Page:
Kerry O’Keeffe reacts hilariously to Starc’s unplayable 300th wicket, greats slam ‘poor’ Proteas gun

nike promo web

new balance
free keto book

Shane Warne. Glenn McGrath. Nathan Lyon. Dennis Lillee. Mitchell Johnson. Brett Lee. And now, Mitchell Starc.

The list of Australians with 300 Test wickets is a who’s who of bowling legends – and surely none of them reached the milestone quite as spectacularly as the 32-year old left-armer.

Charging in just before lunch on day two with South Africa already in trouble at 1/3, Starc went straight through Rassie van der Dussen with a near-unplayable delivery, the ball swinging in appreciably before moving even more off the seam to make mincemeat of the Protea’s stumps.

See also  England's five-wicket hero Sam Curran has sights set on ending Australia's party

It was enough to leave Fox Cricket commentators Adam Gilchrist and Allan Border – two of Australia’s finest ever batters – in awe.

“Play that and play fair – you cannot hit that!” Border chuckled.

“The best you can do is maybe be hit on the pads for an LBW shout. That swung a little bit, but it moved even more off the seam.

“That’s a hell of a delivery.”

Fellow commentator Kerry O’Keeffe’s reaction summed up the mood nationwide, the charismatic former leg-spinner left salivating over Starc’s work of art – particularly its movement off the pitch, which he likened to that usually seen by the slow bowlers.

“Ooh, yes, hello!” ‘Skull’ enthused.

“[Famous Sri Lankan spin bowler] Muttiah Muralitharan just texted him, saying ‘I would have been proud of that!’”

‘Quite weird’ review sees Head fall in the 90s again

Continuing on his merry way after dominating day one, it seemed a matter of when and not if Travis Head would reach his second Test century of the summer.

But having larruped his way to 92 off just 95 balls, Head appeared to glove a catch down the leg side off Marco Jansen, for his second dismissal in the 90s in the past few weeks, having fallen for 99 against the West Indies in Perth.

Commentator Mark Waugh, though, was surprised when Head conferred with non-striker Alex Carey and eventually opted to review the decision.

“Only he’d know [whether he’d hit it]… I’m not sure why he’s asking Alex Carey,” Waugh said on Fox Cricket.

The review momentarily seemed like a successful one when Hot Spot showed no telltale white mark as the ball passed by, but Snicko would be the South Australian’s downfall, revealing it had flicked the sweatband on Head’s glove.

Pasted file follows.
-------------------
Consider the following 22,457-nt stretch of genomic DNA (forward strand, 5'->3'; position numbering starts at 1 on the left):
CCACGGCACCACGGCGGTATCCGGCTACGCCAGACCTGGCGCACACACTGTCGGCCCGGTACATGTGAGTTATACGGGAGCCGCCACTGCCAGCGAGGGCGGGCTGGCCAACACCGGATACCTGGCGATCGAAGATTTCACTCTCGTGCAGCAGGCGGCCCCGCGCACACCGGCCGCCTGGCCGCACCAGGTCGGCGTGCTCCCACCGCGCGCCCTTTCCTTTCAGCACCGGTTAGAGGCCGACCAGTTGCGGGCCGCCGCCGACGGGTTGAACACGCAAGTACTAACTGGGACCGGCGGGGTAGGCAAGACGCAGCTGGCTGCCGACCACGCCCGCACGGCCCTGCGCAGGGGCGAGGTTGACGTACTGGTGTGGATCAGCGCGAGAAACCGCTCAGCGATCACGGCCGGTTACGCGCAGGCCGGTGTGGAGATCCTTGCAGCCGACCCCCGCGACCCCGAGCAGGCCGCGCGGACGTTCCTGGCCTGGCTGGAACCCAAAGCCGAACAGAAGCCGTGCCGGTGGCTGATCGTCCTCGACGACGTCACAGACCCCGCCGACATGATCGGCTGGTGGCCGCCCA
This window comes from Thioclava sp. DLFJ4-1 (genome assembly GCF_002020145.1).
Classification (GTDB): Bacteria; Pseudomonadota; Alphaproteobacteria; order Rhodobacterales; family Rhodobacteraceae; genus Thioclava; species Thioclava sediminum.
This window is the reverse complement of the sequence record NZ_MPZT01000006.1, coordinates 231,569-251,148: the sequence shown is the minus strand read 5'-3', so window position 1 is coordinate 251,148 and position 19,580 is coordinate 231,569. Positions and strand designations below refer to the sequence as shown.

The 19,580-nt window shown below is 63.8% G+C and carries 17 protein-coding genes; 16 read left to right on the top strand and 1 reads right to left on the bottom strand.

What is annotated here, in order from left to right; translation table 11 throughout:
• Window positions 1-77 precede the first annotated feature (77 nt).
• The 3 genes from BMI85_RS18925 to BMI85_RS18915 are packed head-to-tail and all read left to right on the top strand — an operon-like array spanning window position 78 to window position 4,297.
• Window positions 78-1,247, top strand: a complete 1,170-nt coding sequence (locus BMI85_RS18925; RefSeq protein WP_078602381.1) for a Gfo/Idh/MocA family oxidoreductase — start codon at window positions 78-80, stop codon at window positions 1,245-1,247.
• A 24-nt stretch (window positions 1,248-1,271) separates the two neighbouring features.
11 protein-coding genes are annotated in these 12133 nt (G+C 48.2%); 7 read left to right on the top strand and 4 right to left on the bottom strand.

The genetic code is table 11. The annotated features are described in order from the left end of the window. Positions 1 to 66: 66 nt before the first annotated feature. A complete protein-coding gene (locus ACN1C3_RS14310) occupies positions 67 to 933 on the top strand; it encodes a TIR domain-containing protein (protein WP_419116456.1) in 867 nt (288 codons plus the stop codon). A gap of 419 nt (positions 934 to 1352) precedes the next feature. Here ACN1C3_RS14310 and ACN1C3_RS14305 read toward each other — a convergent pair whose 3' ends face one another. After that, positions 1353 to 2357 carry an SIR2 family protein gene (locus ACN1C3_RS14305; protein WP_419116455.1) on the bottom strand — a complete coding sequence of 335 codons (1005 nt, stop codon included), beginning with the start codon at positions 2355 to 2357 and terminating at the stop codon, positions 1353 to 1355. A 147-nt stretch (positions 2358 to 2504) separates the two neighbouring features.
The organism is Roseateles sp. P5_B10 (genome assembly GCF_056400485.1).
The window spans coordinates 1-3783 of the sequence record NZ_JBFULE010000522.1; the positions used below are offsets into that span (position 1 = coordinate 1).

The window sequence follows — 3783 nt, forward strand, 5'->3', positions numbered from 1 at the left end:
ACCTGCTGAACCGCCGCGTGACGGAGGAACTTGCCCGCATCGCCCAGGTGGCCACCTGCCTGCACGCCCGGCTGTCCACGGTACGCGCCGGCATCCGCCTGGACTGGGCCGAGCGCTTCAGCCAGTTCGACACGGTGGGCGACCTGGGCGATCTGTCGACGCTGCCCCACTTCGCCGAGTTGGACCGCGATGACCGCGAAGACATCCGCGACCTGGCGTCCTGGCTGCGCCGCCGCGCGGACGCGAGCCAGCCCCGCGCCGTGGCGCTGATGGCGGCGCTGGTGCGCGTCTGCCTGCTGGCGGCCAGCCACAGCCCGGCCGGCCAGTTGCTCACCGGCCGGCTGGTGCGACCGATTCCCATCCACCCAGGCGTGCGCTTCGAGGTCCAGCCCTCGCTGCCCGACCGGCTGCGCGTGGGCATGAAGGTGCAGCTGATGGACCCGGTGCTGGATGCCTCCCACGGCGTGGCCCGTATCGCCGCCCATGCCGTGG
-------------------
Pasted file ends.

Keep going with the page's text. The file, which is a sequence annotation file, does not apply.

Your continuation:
Commentator Ian Smith was among those fooled by the early positive signs for Head.

“The process didn’t work for Travis Head – it looked for a second as if it was going to,” Smith remarked.

“That’s quite a weird scenario, that.”

Head’s fall gave Jansen his third wicket for the innings, and second for the over, having had Cameron Green caught at slip for 18 just two balls prior.

The left-hander’s dismissal ensured the Proteas’ first-innings deficit would be contained to just 66 runs, with Mitchell Starc (14), Pat Cummins (0) and Nathan Lyon (0) falling in quick succession before the lunch break.

‘Poor’ Proteas gun’s wayward first over slammed

Despite a pair of late strikes on day one, South Africa entered the Gabba on Sunday just seven runs ahead of Australia, and needing to take the last five wickets quickly to remain within reach.

But Kagiso Rabada, who had removed nightwatchman Scott Boland with the final ball on Saturday, couldn’t deliver, the Proteas star conceding 20 runs from three wayward overs before being removed from the attack.

A pair of half-volleys ensured a bright start to Cameron Green’s innings, the all-rounder dispatching a pair of cover drives for four: while the red-hot Head was only too keen to cash in on anything short or wide.

As the only member of the Proteas’ pace attack with Test experience in Australia, Rabada was touted as South Africa’s biggest weapon heading into the series: but Fox Cricket commentator and former great Mark Waugh was scathing of his efforts, pondering whether the 27-year old may be playing under duress.

“That’s an ordinary over,” Waugh said of Rabada’s first of the day.

“Bowling at 133 [km/h] – you need to come out firing. You can’t afford a loose over like that.

“To me he looks like he’s bowling within himself. I’m not sure if he’s carrying a niggle or two.”

Waugh was even more appalled when a half-volley in Rabada’s second over was crunched for four by Green, while fellow commentator Ian Smit said the South African had gifted the Western Australian a boundary ‘on a plate’.

“That’s poor bowling – I know they’re trying to bowl a fuller length, but that’s just floating it up there on a platter,” Waugh said.

“That’s a genuine half-volley.”

Rabada’s removal from the attack saw left-armer Marco Jansen return, who immediately picked up Green and Head in his first over.

Rabada would bounce back later in the session to remove Pat Cummins and Nathan Lyon, finishing with a team-high four wickets for the innings.

Help shape the future of The Roar – take our quick survey with a chance to WIN!

nike promo web

anti radiation
new balance

Source link

crypto quantum